September turned gradually uglier as the month wore on, leaving global markets in a troublesome mood.

The FTSE 100 took a small hit, down 0.9% from the start of September to 5th October (the day of writing), but the real pain was felt further down the spectrum, with the FTSE 250 -5.4%, FTSE Small Cap -3.1% and FTSE AIM -5.6%. Before we all run for the hills, remember that the last few weeks have been a glitch in an otherwise cheerful year for UK mid and small caps – even after this sell-off the FTSE 250 is still +11.2% and FTSE Small Cap +18.7% in 2021.

Investors are starting to get jittery for a variety of reasons, but it is that word inflation that really strikes fear in the heart of all markets. It was not long ago that central bankers all decided that using ‘transitory' when in doubt was the best way of reassuring us that the spike in inflation seen in 2021 was not here to stay. There must have been something in the water at Jackson Hole, because the bankers all seem to have changed their tone pretty sharpish since their Symposium at the end of August, leading to an increase in volatility and plenty of conjecture about tapering and rising rates.

In uncertain times, there is no warmer blanket to wrap around you than a Berkshire Hathaway annual report. In his 1980 Chairman’s Letter, Warren Buffett stated that:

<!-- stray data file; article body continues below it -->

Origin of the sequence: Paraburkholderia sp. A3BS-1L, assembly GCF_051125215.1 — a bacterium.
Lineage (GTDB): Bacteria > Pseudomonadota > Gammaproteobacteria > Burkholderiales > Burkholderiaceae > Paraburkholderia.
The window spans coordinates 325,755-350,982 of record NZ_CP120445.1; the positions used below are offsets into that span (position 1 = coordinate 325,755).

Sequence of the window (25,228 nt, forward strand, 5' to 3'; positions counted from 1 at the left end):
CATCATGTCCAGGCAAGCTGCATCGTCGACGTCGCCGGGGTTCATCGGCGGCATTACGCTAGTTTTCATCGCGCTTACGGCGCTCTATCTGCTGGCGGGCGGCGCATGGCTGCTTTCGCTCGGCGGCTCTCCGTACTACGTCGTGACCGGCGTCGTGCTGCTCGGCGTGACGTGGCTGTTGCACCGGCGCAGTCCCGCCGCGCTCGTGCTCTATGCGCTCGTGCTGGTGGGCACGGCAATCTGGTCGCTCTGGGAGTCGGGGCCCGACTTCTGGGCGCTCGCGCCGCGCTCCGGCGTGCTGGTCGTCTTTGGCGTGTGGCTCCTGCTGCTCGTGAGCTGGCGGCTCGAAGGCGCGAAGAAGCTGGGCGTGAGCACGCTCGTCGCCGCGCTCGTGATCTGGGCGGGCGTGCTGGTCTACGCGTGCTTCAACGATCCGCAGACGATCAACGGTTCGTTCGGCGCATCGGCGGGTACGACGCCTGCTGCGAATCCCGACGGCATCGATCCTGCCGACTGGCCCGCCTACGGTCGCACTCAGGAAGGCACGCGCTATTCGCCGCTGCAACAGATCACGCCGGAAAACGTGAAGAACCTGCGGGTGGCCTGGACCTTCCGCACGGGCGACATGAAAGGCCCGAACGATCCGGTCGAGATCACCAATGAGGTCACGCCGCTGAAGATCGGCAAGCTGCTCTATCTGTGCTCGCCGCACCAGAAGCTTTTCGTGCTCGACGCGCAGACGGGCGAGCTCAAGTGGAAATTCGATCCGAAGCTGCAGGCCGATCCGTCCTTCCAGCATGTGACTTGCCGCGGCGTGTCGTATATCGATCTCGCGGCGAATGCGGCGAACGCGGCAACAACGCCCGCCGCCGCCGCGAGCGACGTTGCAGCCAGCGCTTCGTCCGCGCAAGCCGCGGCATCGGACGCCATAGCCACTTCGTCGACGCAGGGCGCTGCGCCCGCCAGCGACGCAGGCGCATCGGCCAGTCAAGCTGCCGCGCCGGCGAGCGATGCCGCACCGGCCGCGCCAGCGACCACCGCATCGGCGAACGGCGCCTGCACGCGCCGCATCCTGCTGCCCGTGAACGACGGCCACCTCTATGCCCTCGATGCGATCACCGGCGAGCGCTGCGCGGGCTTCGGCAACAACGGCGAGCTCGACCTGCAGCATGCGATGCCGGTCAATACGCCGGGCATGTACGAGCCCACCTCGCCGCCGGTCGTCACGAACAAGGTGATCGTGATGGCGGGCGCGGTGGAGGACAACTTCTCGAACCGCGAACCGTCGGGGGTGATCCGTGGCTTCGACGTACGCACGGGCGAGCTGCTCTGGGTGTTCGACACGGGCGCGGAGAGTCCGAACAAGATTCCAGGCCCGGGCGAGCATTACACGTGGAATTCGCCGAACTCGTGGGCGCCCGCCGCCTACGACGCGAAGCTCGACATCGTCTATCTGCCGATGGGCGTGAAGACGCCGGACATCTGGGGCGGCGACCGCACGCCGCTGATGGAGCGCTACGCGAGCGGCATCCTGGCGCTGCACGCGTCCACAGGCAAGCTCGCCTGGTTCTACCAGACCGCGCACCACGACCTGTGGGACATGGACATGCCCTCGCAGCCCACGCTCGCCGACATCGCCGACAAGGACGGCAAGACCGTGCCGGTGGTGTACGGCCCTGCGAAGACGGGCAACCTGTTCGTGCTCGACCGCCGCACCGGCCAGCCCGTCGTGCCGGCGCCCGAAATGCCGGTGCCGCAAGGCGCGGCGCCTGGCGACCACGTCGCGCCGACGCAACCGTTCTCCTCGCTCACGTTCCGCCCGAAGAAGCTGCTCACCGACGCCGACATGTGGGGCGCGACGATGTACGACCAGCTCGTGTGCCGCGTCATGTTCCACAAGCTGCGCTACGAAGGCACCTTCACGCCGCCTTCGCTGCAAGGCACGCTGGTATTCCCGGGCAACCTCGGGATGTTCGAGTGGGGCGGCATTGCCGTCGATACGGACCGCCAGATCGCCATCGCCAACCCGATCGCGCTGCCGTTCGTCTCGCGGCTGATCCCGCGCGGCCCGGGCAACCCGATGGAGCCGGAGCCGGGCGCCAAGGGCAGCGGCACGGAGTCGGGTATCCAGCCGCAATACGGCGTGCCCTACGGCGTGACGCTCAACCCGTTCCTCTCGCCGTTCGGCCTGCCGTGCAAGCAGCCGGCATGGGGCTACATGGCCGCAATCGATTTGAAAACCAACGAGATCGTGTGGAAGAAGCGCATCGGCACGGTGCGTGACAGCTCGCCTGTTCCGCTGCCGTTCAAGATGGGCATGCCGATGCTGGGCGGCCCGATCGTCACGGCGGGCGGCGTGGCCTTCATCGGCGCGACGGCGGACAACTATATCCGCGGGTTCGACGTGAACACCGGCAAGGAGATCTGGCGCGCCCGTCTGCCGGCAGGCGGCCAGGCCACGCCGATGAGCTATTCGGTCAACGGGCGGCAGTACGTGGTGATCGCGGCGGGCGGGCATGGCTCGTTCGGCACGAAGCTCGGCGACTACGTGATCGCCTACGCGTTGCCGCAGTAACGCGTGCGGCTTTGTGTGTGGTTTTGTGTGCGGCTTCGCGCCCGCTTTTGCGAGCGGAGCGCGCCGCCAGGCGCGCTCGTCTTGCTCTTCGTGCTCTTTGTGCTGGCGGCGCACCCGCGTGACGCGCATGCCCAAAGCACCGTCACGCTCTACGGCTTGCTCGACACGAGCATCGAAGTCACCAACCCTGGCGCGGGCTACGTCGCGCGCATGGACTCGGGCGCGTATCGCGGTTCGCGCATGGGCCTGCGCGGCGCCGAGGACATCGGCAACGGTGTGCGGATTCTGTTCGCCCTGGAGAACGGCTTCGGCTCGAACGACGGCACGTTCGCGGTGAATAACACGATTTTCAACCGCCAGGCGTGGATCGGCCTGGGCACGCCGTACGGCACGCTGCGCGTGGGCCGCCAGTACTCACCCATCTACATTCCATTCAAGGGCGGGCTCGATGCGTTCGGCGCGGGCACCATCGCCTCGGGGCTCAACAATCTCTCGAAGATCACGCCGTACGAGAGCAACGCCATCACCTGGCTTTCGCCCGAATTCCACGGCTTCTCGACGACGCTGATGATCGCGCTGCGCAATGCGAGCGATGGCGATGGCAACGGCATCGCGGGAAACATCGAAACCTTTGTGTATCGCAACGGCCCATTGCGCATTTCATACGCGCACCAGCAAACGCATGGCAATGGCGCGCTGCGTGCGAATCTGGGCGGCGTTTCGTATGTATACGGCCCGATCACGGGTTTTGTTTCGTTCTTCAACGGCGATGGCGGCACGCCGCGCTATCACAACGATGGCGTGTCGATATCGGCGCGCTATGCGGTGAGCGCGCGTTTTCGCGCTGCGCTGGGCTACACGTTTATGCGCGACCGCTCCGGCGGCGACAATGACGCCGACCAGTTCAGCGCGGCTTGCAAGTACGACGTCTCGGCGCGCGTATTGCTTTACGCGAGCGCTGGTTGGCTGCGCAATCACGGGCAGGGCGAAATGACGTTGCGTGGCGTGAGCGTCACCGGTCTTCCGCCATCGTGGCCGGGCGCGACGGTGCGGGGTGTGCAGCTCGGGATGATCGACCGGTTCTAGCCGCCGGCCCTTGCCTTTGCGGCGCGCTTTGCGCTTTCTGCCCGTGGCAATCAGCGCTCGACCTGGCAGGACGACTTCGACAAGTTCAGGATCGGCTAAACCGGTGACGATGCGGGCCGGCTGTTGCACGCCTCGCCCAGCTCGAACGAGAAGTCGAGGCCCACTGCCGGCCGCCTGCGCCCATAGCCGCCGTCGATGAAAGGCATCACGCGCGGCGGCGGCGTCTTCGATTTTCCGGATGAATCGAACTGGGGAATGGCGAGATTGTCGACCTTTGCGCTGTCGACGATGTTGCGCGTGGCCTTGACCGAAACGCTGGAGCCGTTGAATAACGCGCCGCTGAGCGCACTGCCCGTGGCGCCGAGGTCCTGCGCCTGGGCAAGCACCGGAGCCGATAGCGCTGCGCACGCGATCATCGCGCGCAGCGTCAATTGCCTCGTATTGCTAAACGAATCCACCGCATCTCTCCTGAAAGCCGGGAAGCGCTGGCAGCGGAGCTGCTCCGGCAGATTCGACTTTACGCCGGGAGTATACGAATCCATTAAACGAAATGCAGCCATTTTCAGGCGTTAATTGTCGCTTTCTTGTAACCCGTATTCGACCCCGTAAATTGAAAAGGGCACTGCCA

High rates of inflation create a tax on capital that makes much corporate investment unwise 

He goes on to argue that in periods of high inflation businesses earning returns on their capital that are anything below excellent (he uses 20% as the hurdle) are running the wrong way up a speedy escalator when it comes to creating value for shareholders.

So, I am afraid to say that I have neatly manufactured this comment to end at one of our most consistently reached conclusions – investing in high quality businesses that earn excellent returns on capital thanks to a combination of consistent pricing power and organic growth is the best way to protect and grow our savings. This is far easier said than done and requires businesses with that little something special and management teams that are always looking to innovate to expand their reach and fortify those all-important barriers to entry. To cherry-pick a few examples from recent weeks of companies adding genuine value from within our UK Fund:

  • AstraZeneca: announced in September that their breast cancer treatment Enhertu showed a reduction of disease progression or death by 72% compared to current treatments in phase III trials. There are more regulatory hurdles ahead but, if successful, this is likely to be Astra’s largest cancer treatment ever.
  • Greggs: sales were +3.5% vs pre-COVID levels in their third quarter and they have set themselves the target to DOUBLE their revenue over the next five years – they are looking to open more bakeries, increase their delivery options and … (wait for it) … expand their supper offering.
  • Fevertree: are going from strength-to-strength in the USA, growing sales by 32% in the first six months of the year despite many bars being closed. Over this period they also launched two new mixers, specifically designed for US tastes, and opened their new production plant on the West Coast.

We see all three of these as encouraging examples of already successful businesses innovating and investing in the future. In my opinion, this is the best tonic for inflation.

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